How to keep your league engaged for the entire season

Watson no longer a must-start QB (2:12)

Matthew Berry and Field Yates detail the reasons they think Deshaun Watson hasn't matched his gaudy rookie stats this season. (2:12)

In both of my main fantasy leagues, with Monday night action still pending, there's a very real chance that all six of the available playoff spots will be locked up well before the turkey is put into the oven later this week. Because these particular leagues have been around -- and with the same fantasy managers -- for many seasons, I'm not concerned about any of the eliminated teams checking out and not continuing to field their best lineups down the stretch.

This is important, as there's still plenty to play for in terms of seeding and potential byes for the teams that have postseason play waiting for them, come Week 14. However, I have also played in a ton of "one-and-done" leagues over the years where once teams realized their chances of winning a title had flown the coop, they never bothered to visit the website again.

From a fantasy standpoint, there's very little more frustrating than this selfish attitude of "if I'm not going to win, I'm taking my ball and going home." The most common result of this fantasy philosophy of disdain is that you're sitting there needing Team X to lose its game in order for you to make the playoffs, and Team X is facing a lineup with six starters who have already been ruled out for the week. We all know how this is going to end.

So, our "veteran move" this week is directed at league managers who either find themselves with this very situation at present, or who fear that things would go south rather quickly if it were to come to pass. How do you keep your league interested late in a season when there's no real incentive for bad teams to continue trying?

The easiest thing to do is to make sure your league has some kind of keeper element to it. If fantasy managers know that the roster they finish this season with is going to be a huge chunk of the roster they start next season with, then they're bound to pay more attention to its welfare right through Week 17. It's certainly not a "cure-all" fix, and it doesn't by itself prevent tanking for better draft picks, but it's a huge step in the right direction.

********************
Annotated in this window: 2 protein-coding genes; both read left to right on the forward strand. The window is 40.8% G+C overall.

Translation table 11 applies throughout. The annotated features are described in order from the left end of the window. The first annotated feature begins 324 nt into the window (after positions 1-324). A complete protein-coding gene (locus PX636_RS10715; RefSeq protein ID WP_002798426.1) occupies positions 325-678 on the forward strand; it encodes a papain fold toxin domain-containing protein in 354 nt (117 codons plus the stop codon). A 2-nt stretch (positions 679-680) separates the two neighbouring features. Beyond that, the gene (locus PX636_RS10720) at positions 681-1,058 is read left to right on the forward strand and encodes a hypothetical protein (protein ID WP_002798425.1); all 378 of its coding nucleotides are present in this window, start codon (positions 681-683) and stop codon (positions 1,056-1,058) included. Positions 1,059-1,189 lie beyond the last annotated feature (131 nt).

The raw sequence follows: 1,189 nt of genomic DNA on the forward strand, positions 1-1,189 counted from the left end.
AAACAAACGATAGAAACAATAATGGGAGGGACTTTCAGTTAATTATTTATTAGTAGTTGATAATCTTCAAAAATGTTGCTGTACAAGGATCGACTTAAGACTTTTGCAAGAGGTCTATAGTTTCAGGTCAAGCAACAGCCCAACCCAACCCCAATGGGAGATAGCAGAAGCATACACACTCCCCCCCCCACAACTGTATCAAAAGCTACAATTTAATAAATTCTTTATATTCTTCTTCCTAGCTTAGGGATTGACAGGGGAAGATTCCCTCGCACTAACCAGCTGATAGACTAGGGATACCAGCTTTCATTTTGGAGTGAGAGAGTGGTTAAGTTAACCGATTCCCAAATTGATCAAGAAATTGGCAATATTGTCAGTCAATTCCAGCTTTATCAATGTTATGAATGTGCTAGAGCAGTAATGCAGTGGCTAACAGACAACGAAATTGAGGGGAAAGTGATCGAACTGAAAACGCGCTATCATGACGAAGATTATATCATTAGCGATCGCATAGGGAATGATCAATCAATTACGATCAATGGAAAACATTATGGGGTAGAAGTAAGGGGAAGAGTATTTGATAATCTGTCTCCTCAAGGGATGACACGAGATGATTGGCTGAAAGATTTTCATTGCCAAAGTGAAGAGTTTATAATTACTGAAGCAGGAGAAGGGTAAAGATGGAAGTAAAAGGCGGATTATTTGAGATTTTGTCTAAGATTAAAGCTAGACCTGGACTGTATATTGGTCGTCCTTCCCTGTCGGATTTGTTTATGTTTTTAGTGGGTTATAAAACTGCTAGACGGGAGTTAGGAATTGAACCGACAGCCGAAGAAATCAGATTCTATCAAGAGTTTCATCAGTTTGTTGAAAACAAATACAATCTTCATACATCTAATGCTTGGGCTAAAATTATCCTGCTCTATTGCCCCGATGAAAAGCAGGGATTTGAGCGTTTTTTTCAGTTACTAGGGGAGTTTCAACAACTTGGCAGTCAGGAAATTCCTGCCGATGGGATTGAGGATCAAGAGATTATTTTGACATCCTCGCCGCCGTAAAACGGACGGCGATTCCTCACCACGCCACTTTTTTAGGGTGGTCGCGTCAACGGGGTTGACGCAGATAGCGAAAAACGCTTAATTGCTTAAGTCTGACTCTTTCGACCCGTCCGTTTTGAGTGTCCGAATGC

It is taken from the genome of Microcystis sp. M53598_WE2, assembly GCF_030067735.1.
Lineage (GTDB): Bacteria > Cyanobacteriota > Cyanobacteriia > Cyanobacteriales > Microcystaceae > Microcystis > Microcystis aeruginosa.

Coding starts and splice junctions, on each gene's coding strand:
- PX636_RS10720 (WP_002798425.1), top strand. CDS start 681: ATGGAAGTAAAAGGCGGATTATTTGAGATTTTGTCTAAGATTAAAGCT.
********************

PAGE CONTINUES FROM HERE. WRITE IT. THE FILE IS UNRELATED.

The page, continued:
Here at ESPN HQ, we've created two "related" redraft leagues, where the two worst teams each season in League A have their managers relegated to League B. The top pair of managers in League B get promoted to League A. You can extend this even further in your circle of friends, perhaps to having the last place team in League B having to sit out for one season, with a new fantasy manager getting invited to step in to try to do better. Few people will tank if they know there's a chance of being booted from the league if they're too successful at it.

I've also had "side tournaments" running concurrently with the regular season. For example, "Fantasy Survivor" is a format where each division acts like a tribe for the week. The highest combined tribe score gets "immunity" and the lowest combined tribe score sends their two lowest-scoring teams to face off the following week in an elimination game. You can map out a schedule for this to end up with two teams remaining in the same week as your championship game -- and it's not unheard of for non-playoff teams to make deep runs in this format.

There are tons of creative ways to make it so that a fantasy team's record is not the only thing that matters. Yes, it may be -- and should be -- the most important thing in terms of awarding your league trophy and whatever other honors go along with that achievement. But most leagues end up needing a few more carrots in order to last longer than a single season. Start thinking about it now so that you can get your league mates (especially the winless ones) excited about returning for next season, so that they don't quit this one early.